I’ve always loved throwing together dinner on my own rather than using a recipe. Thinking about flavors and how they complement each other is inspirational and especially fun when using fresh ingredients. For the last few years I’ve enjoyed applying this creativity and knowledge to cocktail crafting.
Through writing about wine for a variety of sites, I’ve gotten to understand sangria on an impressive level and it’s probably my favorite canvas. Today, I’m going to teach you what sangria is, provide a starter sangria recipe and share tips and tricks for making sure your next sangria (and every batch after that) is your best sangria.
What Is Sangria?
If you’ve read any of the articles I’ve written about sangria you’ve heard this before: it’s not just wine with fruit. Sangria is far more complex and includes several components that make it one of our favorite pitcher drinks. Sure, you could throw some wine in your fruit, but believe me: when you take the time to construct a sangria according to how it is traditionally made, you will get next level drinks.
What You Need
To make sangria you’ll need a pitcher, I prefer glass or pyrex: the visual is part of the experience. Then there are five things you need to make a basic pitcher of sangria: wine, sweetener, fruit, liquor and juice.
You can use white, red, orange or rosé. The wine can be sparkling or still. Or frizzante, if you have a favorite (I’m thinking Lambrusco and already creating my next pitcher). There are only two rules when it comes to selecting wine. First, you should pick a fruity, acidic wine. Avoid anything with flavors like leather, barnyard and smoke. Second, use a wine you’d drink on its own. The days of making plonk more palatable by adding fruit are over.
You can go with white sugar — a bit more on that in a minute — or anything else you’d use to sweeten: brown sugar, honey, plain or flavored molasses, agave or maple syrup. The possibilities are limitless. Two rules here, just like with selecting a wine. First, do not use plant-based powdered sweeteners. They can impart a bitter taste to your sangria. Be sure you’ve tasted the sweetener you use to avoid ruining your batch. Second, if you wish to use granulated white or brown sugar, do not put it in your sangria raw. Make a simple syrup instead by mixing equal parts sugar and water and heating. Remove from the heat once the solution is clear.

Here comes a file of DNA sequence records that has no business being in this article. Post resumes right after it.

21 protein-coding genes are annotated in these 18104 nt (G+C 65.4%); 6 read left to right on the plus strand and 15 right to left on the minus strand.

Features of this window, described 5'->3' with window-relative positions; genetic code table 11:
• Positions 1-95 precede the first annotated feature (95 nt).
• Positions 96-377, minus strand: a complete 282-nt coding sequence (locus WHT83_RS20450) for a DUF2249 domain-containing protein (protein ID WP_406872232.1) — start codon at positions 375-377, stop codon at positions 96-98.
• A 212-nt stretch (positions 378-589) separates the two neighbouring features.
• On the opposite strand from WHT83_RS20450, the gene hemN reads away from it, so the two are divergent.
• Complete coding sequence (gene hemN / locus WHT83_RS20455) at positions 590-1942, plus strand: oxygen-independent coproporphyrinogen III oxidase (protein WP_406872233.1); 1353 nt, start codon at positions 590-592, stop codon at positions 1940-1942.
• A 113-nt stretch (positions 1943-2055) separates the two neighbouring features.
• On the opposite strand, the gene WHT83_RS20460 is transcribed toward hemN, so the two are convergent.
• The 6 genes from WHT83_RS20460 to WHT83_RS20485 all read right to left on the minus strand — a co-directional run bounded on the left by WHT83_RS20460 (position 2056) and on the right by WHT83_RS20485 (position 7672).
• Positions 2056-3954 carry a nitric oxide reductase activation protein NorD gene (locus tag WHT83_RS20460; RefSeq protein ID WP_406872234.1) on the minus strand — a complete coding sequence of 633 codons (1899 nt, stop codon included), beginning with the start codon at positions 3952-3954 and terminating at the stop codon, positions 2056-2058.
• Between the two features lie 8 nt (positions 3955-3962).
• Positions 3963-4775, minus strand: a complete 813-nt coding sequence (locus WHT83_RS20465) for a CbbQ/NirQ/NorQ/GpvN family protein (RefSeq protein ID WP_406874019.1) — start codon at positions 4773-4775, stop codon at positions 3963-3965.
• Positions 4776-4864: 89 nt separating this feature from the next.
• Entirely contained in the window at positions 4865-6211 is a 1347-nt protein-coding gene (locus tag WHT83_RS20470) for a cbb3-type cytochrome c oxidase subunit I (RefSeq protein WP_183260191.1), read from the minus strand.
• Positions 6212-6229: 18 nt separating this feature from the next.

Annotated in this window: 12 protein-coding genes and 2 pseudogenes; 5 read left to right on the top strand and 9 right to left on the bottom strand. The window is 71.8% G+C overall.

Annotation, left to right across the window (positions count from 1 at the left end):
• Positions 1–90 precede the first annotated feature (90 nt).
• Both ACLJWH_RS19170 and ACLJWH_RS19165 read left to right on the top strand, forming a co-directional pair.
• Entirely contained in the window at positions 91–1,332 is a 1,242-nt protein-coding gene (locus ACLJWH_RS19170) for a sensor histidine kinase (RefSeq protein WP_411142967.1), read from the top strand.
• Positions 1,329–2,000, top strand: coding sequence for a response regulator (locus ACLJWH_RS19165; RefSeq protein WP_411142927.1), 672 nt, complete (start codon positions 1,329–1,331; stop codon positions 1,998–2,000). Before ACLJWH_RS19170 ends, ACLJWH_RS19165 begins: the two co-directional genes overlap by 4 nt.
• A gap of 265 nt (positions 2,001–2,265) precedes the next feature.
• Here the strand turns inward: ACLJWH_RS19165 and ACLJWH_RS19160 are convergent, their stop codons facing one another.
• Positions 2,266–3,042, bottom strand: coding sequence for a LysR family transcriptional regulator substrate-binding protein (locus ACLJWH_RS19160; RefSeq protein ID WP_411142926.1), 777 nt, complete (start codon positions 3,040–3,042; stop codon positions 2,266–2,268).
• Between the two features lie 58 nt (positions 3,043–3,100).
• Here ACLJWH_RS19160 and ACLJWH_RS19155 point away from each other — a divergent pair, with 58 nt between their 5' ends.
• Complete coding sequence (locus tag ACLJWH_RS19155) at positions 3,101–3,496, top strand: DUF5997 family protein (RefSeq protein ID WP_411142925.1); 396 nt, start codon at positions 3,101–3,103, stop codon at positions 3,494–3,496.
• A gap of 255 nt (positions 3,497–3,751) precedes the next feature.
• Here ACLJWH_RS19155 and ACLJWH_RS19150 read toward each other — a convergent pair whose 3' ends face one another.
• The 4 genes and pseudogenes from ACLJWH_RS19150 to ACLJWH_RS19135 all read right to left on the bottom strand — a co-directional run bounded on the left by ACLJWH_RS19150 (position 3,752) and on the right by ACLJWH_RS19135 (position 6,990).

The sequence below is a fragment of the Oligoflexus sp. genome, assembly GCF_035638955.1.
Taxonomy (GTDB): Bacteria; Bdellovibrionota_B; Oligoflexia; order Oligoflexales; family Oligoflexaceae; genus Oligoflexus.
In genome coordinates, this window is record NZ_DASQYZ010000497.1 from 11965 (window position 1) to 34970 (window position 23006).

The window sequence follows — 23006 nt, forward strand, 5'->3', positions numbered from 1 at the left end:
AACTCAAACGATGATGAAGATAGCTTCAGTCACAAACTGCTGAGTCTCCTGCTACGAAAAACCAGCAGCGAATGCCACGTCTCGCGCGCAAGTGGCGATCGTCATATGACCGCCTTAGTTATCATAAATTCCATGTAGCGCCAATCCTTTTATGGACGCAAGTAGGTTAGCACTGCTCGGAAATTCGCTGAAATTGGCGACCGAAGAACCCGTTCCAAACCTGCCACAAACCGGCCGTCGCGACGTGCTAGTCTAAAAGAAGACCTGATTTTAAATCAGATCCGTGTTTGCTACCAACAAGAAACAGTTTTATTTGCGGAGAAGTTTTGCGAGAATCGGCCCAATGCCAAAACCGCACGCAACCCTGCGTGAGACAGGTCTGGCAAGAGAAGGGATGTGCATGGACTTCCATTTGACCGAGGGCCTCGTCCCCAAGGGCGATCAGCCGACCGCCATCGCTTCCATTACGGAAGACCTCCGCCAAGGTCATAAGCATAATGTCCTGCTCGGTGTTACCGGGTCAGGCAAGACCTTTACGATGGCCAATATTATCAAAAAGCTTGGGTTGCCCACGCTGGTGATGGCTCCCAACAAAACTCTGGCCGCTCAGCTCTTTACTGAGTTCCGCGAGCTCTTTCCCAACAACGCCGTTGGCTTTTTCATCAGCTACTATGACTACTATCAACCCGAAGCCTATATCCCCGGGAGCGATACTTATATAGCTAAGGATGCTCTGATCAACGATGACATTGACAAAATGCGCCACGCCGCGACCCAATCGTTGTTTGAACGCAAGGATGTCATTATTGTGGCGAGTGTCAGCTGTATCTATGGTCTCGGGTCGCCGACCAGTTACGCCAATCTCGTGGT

The sky’s the limit! I personally love berries in my sangria but apples, citrus fruit, stone and tropical fruit work, too. Honestly, the only fruit I’d avoid are bananas. And tomatoes if you consider them a fruit. Keep to fresh fruit and make sure it is clean. Shopping at your local farmers market means you’ll get seasonal, super fresh fruit.
For a standard batch of sangria, you’ll probably use light rum. As you get creative think about using flavored liqueurs that match or pair well with the fruit you’re using. Pom is an excellent choice in most sangria. Many people use Triple Sec, an orange liqueur. Avoid cream-based liqueurs like Bailey’s.
Use fruit juice that matches the flavors in your sangria. You can also use lemon lime soda or fruit seltzer.
Sangria is simple to make in a pitcher with very little measuring. There’s a range for most ingredients, so play around with the flavors to find out how much you like of each.
- Wine: 1 bottle
- Sweetener: ⅛-¼ cup
- Fruit: 1-2 cups
- Liquor/Liqueur: ½-¼ cup
- Juice: ¼-½ cup
Putting It Together
The process I follow is simple, but be sure to take note of the next section with advice for chilling and mixing, especially when you’re using anything carbonated.
- Put the fruit and wine into a pitcher. If you’re using sparkling wine, start at step 3.
- Stir gently to avoid muddling the fruit.
- Add the liqueur and juice, unless it is carbonated.
- Give it another gentle stir.
- Add sweetener.
- Stir and cover the pitcher.
- Leave in the fridge overnight or for at least 4 hours.
- Add ice to pitcher before serving.
Tips & Tricks For Making Sangria
Save carbonated components for right before serving. If you’re using seltzer or soda save it for last. The best way to add this is by adding it to servingware first (split the required amount between glasses) and then pouring the sangria over it. If you want to add it to the pitcher, be very gentle when mixing so that you keep the bubbles.
Get Insta-worthy ice by boiling the water twice before freezing. That’s right! Boil the water. Boiling removes minerals and impurities. Boiling it twice makes sure you don’t miss anything. Start with very cold water from the tap and boil it in a kettle or pot. Allow it to cool (preferably covered) and then boil it again.
Presentation counts, so go for it. From glasses to garnish, sangria is a drink that should look good. Serve it in a clean glass pitcher, pick nice glasses (mason jars are still always a good idea), and garnish. You don’t have to go overboard, but your drink should have at least one accoutrement. If you are doing self serve sangria, throw some garnish on the table for an added touch.
Make Sangria With The Oethical Oenologist!
On Friday, 4 August, 2017 at 4 pm I’ll be going *LIVE* on Instagram to teach you how to make sangria. I’ll make one of my best sangria recipes and take you through each step so that you can make your own at home.